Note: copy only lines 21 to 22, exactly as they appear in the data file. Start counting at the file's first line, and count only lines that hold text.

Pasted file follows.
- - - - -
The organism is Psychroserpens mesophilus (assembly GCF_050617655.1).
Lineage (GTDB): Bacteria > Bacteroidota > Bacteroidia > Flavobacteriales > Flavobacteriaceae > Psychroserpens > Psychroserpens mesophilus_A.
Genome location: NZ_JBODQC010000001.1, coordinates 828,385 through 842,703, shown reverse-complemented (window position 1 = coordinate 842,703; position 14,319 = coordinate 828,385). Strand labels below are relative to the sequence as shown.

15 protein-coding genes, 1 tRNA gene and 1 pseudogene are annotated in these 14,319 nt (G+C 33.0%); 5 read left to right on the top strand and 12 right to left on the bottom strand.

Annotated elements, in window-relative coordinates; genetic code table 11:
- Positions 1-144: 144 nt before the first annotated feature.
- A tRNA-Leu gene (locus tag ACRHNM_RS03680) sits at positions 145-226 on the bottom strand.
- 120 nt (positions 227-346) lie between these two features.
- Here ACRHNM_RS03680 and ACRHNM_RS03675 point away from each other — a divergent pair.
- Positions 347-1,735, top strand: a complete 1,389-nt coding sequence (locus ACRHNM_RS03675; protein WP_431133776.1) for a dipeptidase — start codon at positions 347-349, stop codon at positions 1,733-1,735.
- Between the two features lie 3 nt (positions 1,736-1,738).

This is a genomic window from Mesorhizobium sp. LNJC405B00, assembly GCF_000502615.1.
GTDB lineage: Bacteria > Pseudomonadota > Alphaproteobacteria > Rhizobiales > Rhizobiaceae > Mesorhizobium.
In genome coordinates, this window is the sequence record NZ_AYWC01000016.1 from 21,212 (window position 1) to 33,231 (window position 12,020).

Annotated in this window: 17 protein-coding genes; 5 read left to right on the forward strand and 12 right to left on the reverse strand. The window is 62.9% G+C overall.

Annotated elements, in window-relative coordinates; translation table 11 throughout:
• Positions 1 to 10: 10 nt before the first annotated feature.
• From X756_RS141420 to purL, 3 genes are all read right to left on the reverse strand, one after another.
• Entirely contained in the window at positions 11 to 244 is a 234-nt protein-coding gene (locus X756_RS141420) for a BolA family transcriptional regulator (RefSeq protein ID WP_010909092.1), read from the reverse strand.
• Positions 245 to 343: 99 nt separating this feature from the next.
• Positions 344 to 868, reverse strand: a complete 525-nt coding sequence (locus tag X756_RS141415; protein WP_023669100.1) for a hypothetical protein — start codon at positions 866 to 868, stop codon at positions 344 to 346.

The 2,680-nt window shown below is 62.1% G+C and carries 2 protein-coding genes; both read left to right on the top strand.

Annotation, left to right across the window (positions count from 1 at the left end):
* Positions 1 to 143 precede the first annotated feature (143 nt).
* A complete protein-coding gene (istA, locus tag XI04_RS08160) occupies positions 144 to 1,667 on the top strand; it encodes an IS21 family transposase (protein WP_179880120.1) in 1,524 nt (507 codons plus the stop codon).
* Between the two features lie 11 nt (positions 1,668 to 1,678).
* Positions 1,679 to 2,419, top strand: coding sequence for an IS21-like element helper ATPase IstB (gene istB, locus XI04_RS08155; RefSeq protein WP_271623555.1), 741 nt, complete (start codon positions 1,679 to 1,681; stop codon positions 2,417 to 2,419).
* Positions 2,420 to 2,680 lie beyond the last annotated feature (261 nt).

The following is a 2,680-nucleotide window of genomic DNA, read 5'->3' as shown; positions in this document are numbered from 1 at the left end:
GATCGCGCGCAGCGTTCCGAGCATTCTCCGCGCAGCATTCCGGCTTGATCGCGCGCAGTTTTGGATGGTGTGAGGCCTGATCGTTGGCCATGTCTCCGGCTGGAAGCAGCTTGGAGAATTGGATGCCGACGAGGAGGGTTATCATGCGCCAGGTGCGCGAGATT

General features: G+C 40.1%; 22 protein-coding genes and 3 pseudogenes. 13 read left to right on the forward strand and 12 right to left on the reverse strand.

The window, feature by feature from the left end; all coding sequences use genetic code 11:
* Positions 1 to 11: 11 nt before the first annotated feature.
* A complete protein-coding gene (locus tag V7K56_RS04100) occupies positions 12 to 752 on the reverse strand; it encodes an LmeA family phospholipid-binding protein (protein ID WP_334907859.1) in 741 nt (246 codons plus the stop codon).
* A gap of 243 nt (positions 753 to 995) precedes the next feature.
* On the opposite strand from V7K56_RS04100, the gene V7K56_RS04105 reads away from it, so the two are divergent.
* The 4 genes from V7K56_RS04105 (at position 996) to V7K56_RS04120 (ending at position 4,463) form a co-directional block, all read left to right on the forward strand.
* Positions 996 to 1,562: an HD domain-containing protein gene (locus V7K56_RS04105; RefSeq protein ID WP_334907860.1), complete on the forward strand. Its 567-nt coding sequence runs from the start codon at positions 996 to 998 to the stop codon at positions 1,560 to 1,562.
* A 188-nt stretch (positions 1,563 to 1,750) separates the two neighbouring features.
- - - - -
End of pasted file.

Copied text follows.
• Positions 344 to 868, reverse strand: a complete 525-nt coding sequence (locus tag X756_RS141415; protein WP_023669100.1) for a hypothetical protein — start codon at positions 866 to 868, stop codon at positions 344 to 346.

The 2,680-nt window shown below is 62.1% G+C and carries 2 protein-coding genes; both read left to right on the top strand.